Stacia

    I think this would really appeal to Conan Doyle fans overall. It was fairly interesting as it covered not only Conan Doyle, his activism, & his writing of Sherlock Holmes, but the general state of investigative police work in the early 1900s. (Sadly, there still seem to be some parallels to today where "the other" -- whether race or religion or some other demarcation -- gets railroaded or charged even when innocent.) If you're more interested in the story related to the particular murder itself, I think this would really appeal to Conan Doyle fans overall. It was fairly interesting as it covered not only Conan Doyle, his activism, & his writing of Sherlock Holmes, but the general state of investigative police work in the early 1900s. (Sadly, there still seem to be some parallels to today where "the other" -- whether race or religion or some other demarcation -- gets railroaded or charged even when innocent.) If you're more interested in the story related to the particular murder itself, the last part of the book is the most interesting. Realistically, I think the part about the murder itself could have made a good, in-depth article in something like the Smithsonian or The New Yorker magazines; it didn't necessarily need to be a book. But, for fans of Conan Doyle or those who want to know more about the general time period, this book gives some additional insight & background.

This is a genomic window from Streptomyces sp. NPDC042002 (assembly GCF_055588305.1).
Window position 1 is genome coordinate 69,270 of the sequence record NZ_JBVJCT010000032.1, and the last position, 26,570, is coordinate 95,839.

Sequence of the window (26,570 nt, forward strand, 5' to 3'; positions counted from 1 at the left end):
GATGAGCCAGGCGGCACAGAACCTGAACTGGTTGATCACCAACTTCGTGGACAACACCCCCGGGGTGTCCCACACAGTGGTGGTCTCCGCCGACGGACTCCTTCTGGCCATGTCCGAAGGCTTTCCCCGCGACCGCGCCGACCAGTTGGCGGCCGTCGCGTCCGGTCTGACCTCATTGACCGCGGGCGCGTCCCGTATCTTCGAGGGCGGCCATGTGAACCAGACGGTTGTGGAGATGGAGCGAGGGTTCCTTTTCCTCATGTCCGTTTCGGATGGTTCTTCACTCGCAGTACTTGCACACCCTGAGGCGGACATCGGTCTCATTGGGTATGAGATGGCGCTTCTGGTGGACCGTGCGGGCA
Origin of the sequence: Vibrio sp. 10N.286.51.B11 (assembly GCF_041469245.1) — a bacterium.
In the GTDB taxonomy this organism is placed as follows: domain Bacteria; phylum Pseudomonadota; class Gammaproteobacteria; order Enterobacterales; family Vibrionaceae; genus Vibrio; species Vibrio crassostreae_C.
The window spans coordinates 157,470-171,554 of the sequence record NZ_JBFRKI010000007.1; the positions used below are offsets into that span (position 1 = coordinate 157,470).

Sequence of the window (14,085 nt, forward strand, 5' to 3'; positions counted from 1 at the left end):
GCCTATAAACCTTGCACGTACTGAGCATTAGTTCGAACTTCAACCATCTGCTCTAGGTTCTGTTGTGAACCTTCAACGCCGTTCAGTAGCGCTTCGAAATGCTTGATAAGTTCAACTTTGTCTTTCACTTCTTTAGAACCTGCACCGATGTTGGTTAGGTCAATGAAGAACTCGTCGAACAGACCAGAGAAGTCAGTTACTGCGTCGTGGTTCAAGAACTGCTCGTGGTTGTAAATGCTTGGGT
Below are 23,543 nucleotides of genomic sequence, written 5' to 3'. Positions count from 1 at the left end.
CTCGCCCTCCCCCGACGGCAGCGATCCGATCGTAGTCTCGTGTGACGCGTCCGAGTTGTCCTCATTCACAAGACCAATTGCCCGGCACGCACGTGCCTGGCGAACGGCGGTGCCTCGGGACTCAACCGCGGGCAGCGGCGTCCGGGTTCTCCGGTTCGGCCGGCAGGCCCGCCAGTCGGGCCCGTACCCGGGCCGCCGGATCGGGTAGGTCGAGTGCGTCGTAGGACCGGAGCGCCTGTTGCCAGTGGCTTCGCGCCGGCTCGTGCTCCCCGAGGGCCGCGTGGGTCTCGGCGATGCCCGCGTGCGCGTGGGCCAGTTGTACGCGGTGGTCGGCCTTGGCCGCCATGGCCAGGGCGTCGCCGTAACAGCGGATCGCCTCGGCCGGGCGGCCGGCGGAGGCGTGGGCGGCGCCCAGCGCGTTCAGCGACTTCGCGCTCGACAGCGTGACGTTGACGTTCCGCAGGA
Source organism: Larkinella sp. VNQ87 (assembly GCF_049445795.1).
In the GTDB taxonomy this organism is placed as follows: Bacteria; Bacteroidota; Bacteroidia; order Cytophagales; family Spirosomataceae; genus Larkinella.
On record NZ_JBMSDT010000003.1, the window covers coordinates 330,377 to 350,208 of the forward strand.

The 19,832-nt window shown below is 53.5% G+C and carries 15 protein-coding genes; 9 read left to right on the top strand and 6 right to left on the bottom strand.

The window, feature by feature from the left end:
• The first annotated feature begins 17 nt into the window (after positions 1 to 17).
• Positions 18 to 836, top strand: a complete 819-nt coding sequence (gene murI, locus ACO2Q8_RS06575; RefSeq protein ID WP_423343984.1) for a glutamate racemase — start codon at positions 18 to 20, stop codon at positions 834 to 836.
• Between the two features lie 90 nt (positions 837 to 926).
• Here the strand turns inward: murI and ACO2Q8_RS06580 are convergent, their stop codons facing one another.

8. 5 out of 5

    Giulia

    This book was chock full of Sir Arthur Conan Doyle information. The Sherlock Holme's author was a true "gentleman". He had his principles and he stuck to them. I loved this book --if you are a Sherlock Holmes and true crime fan this book was written for you. It details the horrifying injustice done to Oscar Slater when he is wrongly found guilty of murdering a wealthy older woman he never even had heard of. ACD (along with a few others)helps to get Oscar out of his torturous prison cell in Peter This book was chock full of Sir Arthur Conan Doyle information. The Sherlock Holme's author was a true "gentleman". He had his principles and he stuck to them. I loved this book --if you are a Sherlock Holmes and true crime fan this book was written for you. It details the horrifying injustice done to Oscar Slater when he is wrongly found guilty of murdering a wealthy older woman he never even had heard of. ACD (along with a few others)helps to get Oscar out of his torturous prison cell in Petershead... but this book is much more then just that. The anecdotes about ACD were very interesting. I recommend this book to history buffs most especially. Thank you to Net Galley and the publisher for a chance to read and review.